Shell Exec. Faces Heat in California

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Shell Exec. Faces Heat in California

MARTINEZ, Calif. -- Orange rinds, wood chips and switchgrass may become essential ingredients for fuel made by Shell in 10 to 20 years, in an effort to beef up supply and possibly lower prices, company president John Hofmeister told the World Affairs Council here last week, as part of his 46th stop on Shell’s 50-City Tour, the Contra Costa Times reported.

"Shell as a company has bet its biofuel future on future-generation biofuels. We are investing in cellulosic biofuel," Hofmeister said during his visit.

Shell is in a partnership with Montreal-based Iogen Corp., which may build a plant in Iowa to research the possibilities of future generation biofuels, the report stated. It's "possible that in 10 to 20 years there will be large quantities of ethanol from Shell for the market," he said, adding that it isn't certain this will happen at lower prices, the report stated.

Hofmeister also faced questions about the price of gas in the state. "The California market is robust. It's a strain to fully supply this market because there are potential unplanned outages of the supply of unsure duration. Refineries are running flat out, so if there's an outage, it makes an impact," he told attendees.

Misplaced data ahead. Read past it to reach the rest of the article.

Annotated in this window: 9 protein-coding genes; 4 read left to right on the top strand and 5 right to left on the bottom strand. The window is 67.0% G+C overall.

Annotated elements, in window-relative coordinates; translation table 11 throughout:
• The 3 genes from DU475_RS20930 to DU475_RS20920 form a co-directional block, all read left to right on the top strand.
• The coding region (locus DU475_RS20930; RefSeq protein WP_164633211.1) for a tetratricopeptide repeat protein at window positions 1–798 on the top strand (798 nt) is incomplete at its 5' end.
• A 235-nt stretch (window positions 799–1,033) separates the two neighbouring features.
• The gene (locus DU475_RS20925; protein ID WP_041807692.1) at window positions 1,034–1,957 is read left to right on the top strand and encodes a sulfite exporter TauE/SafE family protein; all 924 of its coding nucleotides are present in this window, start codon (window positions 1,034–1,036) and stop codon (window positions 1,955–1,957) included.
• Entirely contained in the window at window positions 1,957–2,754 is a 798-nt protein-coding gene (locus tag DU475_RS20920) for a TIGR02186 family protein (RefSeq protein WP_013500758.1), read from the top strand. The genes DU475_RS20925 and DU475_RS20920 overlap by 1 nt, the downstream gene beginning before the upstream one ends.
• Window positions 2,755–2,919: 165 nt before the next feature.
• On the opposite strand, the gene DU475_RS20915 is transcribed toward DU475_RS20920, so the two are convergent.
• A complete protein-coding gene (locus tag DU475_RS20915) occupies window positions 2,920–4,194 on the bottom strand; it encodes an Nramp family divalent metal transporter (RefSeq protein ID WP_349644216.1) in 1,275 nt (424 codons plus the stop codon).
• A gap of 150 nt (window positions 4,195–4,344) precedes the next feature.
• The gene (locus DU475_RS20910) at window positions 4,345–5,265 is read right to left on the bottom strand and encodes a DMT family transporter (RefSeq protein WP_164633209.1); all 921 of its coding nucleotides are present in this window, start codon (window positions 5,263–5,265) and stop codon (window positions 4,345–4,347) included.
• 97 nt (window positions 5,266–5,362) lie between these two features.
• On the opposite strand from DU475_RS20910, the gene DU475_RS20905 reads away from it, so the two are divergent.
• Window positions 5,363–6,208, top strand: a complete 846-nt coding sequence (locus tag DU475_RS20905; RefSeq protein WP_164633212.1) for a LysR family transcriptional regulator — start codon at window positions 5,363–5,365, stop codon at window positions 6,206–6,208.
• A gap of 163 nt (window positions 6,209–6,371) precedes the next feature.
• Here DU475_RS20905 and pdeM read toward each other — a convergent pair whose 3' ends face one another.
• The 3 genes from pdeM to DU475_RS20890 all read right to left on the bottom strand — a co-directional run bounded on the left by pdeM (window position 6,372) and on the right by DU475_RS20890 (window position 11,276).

In response to a comment about market manipulation causing higher gas prices, Hofmeister said, "In terms of specification of manufactured product, there is not sufficient supply to rebuild inventory levels, even though that's our objective. There's not enough production capacity to put gas in tanks and let it sit there."

In addition, the state has a higher gas tax and stricter emissions standards, resulting in higher costs to produce California gasoline, and additional difficulties to bring in outside supply, the report stated.